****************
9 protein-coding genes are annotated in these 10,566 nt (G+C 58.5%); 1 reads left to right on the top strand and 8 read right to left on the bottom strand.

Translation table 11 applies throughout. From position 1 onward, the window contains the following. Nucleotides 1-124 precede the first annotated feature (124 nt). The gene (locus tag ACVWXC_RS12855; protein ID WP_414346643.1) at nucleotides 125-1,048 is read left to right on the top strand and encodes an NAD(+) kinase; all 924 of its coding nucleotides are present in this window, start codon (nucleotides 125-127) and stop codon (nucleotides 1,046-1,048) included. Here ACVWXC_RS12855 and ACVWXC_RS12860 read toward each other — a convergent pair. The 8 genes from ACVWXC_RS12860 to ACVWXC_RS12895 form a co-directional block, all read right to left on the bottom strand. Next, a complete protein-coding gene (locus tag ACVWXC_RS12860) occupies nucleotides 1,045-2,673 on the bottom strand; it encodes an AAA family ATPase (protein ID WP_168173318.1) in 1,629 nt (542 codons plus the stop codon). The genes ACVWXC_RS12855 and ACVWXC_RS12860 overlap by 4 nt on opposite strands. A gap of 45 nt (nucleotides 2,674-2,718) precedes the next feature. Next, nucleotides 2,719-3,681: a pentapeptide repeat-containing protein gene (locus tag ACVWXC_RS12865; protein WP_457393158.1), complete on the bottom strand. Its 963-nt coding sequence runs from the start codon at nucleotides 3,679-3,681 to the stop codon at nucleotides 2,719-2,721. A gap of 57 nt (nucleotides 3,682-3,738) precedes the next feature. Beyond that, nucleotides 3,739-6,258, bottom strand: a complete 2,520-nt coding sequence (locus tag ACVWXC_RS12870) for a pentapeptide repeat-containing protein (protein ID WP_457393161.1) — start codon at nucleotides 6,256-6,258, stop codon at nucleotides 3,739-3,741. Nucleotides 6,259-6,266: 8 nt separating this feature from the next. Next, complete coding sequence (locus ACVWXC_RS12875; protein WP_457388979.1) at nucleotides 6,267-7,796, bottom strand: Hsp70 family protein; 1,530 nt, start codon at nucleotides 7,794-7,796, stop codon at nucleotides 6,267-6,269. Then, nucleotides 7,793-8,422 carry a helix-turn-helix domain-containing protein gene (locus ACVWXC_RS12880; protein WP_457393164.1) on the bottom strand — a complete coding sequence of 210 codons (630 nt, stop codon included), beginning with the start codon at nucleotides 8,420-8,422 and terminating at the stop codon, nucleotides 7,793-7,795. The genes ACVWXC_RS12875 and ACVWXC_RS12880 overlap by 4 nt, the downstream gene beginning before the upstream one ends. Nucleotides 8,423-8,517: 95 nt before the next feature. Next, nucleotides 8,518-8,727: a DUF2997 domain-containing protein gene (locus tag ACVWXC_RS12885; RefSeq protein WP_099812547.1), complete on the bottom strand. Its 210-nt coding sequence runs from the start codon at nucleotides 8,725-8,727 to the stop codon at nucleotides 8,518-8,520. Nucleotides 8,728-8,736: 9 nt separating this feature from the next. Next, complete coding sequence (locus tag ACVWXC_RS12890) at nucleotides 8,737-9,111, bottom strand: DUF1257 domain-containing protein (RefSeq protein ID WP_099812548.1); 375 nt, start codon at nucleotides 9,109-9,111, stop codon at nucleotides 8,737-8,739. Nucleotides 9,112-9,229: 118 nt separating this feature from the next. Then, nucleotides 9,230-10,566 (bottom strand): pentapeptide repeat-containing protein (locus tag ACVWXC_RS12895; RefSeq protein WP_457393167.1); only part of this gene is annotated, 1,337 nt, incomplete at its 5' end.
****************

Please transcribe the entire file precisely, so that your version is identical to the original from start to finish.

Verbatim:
9 protein-coding genes are annotated in these 10,566 nt (G+C 58.5%); 1 reads left to right on the top strand and 8 read right to left on the bottom strand.

Translation table 11 applies throughout. From position 1 onward, the window contains the following. Nucleotides 1-124 precede the first annotated feature (124 nt). The gene (locus tag ACVWXC_RS12855; protein ID WP_414346643.1) at nucleotides 125-1,048 is read left to right on the top strand and encodes an NAD(+) kinase; all 924 of its coding nucleotides are present in this window, start codon (nucleotides 125-127) and stop codon (nucleotides 1,046-1,048) included. Here ACVWXC_RS12855 and ACVWXC_RS12860 read toward each other — a convergent pair. The 8 genes from ACVWXC_RS12860 to ACVWXC_RS12895 form a co-directional block, all read right to left on the bottom strand. Next, a complete protein-coding gene (locus tag ACVWXC_RS12860) occupies nucleotides 1,045-2,673 on the bottom strand; it encodes an AAA family ATPase (protein ID WP_168173318.1) in 1,629 nt (542 codons plus the stop codon). The genes ACVWXC_RS12855 and ACVWXC_RS12860 overlap by 4 nt on opposite strands. A gap of 45 nt (nucleotides 2,674-2,718) precedes the next feature. Next, nucleotides 2,719-3,681: a pentapeptide repeat-containing protein gene (locus tag ACVWXC_RS12865; protein WP_457393158.1), complete on the bottom strand. Its 963-nt coding sequence runs from the start codon at nucleotides 3,679-3,681 to the stop codon at nucleotides 2,719-2,721. A gap of 57 nt (nucleotides 3,682-3,738) precedes the next feature. Beyond that, nucleotides 3,739-6,258, bottom strand: a complete 2,520-nt coding sequence (locus tag ACVWXC_RS12870) for a pentapeptide repeat-containing protein (protein ID WP_457393161.1) — start codon at nucleotides 6,256-6,258, stop codon at nucleotides 3,739-3,741. Nucleotides 6,259-6,266: 8 nt separating this feature from the next. Next, complete coding sequence (locus ACVWXC_RS12875; protein WP_457388979.1) at nucleotides 6,267-7,796, bottom strand: Hsp70 family protein; 1,530 nt, start codon at nucleotides 7,794-7,796, stop codon at nucleotides 6,267-6,269. Then, nucleotides 7,793-8,422 carry a helix-turn-helix domain-containing protein gene (locus ACVWXC_RS12880; protein WP_457393164.1) on the bottom strand — a complete coding sequence of 210 codons (630 nt, stop codon included), beginning with the start codon at nucleotides 8,420-8,422 and terminating at the stop codon, nucleotides 7,793-7,795. The genes ACVWXC_RS12875 and ACVWXC_RS12880 overlap by 4 nt, the downstream gene beginning before the upstream one ends. Nucleotides 8,423-8,517: 95 nt before the next feature. Next, nucleotides 8,518-8,727: a DUF2997 domain-containing protein gene (locus tag ACVWXC_RS12885; RefSeq protein WP_099812547.1), complete on the bottom strand. Its 210-nt coding sequence runs from the start codon at nucleotides 8,725-8,727 to the stop codon at nucleotides 8,518-8,520. Nucleotides 8,728-8,736: 9 nt separating this feature from the next. Next, complete coding sequence (locus tag ACVWXC_RS12890) at nucleotides 8,737-9,111, bottom strand: DUF1257 domain-containing protein (RefSeq protein ID WP_099812548.1); 375 nt, start codon at nucleotides 9,109-9,111, stop codon at nucleotides 8,737-8,739. Nucleotides 9,112-9,229: 118 nt separating this feature from the next. Then, nucleotides 9,230-10,566 (bottom strand): pentapeptide repeat-containing protein (locus tag ACVWXC_RS12895; RefSeq protein WP_457393167.1); only part of this gene is annotated, 1,337 nt, incomplete at its 5' end.